There is a Chinese saying that goes: “If you want happiness for an hour, take a nap. If you want happiness for a day, go fishing. If you want happiness for a year, inherit a fortune. If you want happiness for a lifetime, help somebody.” For centuries, the greatest thinkers have suggested the same thing: Happiness is found in helping others. True happiness is something we all long for.
“Before giving, the mind of the giver is happy; while giving, the mind of the giver is made peaceful; and having given, the mind of the giver is uplifted.
This quote, to me, represents a good mind-set of the idea that giving is better than receiving or getting. We all know giving helps others, but it’s also good for the giver! A wealth of research proves that giving not only puts a big fat smile on your face but also triggers significant physical and psychological rewards. Here are some science-backed reasons on why giving is good for the mind, body and soul.
Give more, live more! Studies have shown that giving decreases your mortality risk. According to a report in the International Journal of Psychology, giving is said to lower blood pressure, increase emotional health and self-esteem, and improve cardiovascular and nervous systems. Giving also encourages interaction with others which alleviates social isolation and loneliness, which has links to ill-health.
Giving is the gift that keeps on giving! When we generously share, an infectious wave of kindness and compassion is sparked, causing a cascade effect.
Researchers from the University of California, San Diego and Harvard revealed in a 2010 study that cooperative behaviour is contagious and that it spreads from person to person to person.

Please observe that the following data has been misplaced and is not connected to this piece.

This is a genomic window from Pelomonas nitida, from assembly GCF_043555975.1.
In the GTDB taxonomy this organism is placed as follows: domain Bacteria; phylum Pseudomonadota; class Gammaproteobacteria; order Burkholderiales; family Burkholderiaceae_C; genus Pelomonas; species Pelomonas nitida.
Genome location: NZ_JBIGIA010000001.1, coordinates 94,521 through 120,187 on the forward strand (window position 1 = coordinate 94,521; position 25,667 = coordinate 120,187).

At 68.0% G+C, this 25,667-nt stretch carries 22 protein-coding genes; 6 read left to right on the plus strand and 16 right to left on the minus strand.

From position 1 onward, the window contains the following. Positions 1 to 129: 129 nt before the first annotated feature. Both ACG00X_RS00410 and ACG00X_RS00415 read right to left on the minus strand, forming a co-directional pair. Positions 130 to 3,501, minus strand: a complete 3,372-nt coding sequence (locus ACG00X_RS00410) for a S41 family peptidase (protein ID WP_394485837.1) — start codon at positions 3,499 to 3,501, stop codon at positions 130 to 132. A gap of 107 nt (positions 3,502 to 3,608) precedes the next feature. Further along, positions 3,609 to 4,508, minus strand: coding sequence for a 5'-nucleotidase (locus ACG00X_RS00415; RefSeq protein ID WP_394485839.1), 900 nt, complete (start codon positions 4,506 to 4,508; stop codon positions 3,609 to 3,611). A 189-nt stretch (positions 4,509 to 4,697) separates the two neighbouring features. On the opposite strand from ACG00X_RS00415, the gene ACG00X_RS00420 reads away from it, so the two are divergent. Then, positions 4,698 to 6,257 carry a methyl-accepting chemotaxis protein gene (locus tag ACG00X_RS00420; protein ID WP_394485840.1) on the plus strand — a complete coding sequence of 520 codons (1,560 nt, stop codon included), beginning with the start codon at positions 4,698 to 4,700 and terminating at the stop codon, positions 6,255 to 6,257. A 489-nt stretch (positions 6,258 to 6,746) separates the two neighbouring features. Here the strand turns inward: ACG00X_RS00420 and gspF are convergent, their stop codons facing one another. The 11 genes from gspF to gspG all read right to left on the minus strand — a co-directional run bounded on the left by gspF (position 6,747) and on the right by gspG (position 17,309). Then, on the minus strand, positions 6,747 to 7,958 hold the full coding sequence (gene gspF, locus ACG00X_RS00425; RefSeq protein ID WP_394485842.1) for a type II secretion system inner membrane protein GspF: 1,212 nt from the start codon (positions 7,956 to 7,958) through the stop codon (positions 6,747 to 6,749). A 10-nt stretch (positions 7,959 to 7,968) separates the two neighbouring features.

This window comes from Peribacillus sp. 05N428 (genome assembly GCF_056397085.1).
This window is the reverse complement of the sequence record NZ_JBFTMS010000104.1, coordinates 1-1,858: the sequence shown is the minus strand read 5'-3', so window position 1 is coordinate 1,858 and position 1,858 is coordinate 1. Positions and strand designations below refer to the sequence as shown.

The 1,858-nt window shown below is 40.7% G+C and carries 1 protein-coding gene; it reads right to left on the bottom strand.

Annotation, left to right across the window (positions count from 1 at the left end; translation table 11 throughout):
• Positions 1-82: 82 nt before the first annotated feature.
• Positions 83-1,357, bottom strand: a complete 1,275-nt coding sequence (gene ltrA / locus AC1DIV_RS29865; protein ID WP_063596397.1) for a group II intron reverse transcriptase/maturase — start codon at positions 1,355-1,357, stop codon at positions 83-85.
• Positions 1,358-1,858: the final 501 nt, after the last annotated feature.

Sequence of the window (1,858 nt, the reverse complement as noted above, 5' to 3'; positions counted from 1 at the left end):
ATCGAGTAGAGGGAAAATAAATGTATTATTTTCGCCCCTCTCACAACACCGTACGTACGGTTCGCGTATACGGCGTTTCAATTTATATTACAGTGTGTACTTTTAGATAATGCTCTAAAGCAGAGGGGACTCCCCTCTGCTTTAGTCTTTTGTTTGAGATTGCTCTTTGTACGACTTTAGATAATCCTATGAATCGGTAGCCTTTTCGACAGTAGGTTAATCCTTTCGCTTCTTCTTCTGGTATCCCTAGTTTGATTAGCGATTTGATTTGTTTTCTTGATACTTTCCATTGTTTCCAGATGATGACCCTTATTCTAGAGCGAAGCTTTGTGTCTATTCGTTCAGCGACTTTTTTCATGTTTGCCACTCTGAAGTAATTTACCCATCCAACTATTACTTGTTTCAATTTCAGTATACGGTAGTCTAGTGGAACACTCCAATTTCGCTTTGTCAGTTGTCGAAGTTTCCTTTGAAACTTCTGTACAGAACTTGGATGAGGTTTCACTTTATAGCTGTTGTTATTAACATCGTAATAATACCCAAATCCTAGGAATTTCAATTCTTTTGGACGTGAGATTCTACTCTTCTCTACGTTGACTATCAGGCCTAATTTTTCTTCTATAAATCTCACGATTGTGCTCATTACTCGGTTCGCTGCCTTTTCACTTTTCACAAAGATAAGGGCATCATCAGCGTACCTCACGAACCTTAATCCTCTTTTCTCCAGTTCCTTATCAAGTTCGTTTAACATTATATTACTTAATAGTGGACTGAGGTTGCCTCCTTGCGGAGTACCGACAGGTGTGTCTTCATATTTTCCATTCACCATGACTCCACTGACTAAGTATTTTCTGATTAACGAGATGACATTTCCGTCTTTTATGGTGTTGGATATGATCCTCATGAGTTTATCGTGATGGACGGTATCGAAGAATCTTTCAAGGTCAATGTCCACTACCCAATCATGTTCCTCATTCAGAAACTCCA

“Many studies show that one of the best ways to deal with the hardships in life is not to just centre on yourself but to take the opportunity to engage in simple acts of kindness,” says Stephen G. Post, professor and author of the best-selling book The Hidden Gifts of Helping: How the Power of Giving, Compassion, and Hope Can Get Us Through Hard Times.
In short, doing good makes you feel good! A review published by BMC Public Health also revealed that giving reduced rates of depression and increased a sense of life satisfaction and wellbeing amongst givers.
Gratitude is a thankful appreciation for what an individual receives, whether tangible or intangible.– think George Bailey at the end of It’s a Wonderful Life. Once we begin practising gratitude, our brain actively looks for things to be grateful for, encouraging us to focus on the positive aspects of our lives.
So many of us strive so hard for material success that you might think there was a clear relationship between wealth and happiness. Consequently, it comes as a shock for many people to learn that there is no straightforward relationship between wealth and well-being.
If anything, it appears that there is a relationship between non-materialism and well-being. While possessing wealth and material goods doesn’t lead to happiness, giving them away actually does. Generosity is strongly associated with well-being. For example, studies of people who practise volunteering have shown that they have better psychological and mental health and increased longevity. There is NO substitute for caring.
The gift of time is often more valuable to the receiver and more satisfying for the giver than the gift of money. We don’t all have the same amount of money, but we all do have time on our hands, and can give some of this time to help others.
Believe it or not, even business is 100% about giving to the customer, not taking from them. You might have the best product in the world and there’s no denying it, but no matter how good it is, building a relationship and being dedicated to solving their problem will always triumph.
Winston Churchill once said: ‘We make a living by what we get; we make a life by what we give .’ In conclusion, giving is like a boomerang, you may throw it really far, but in time it will always come back to you. Personally I feel that giving, no matter how little or how large will always result in the same way, both sides, the giver and the receiver will both be cheerful.
Helping others may just be the secret to living a life that is not only happier but also healthier, wealthier, more productive, and meaningful. Thus bringing me to my conclusion which is that I believe life isn’t about getting and having. It is about giving and being.
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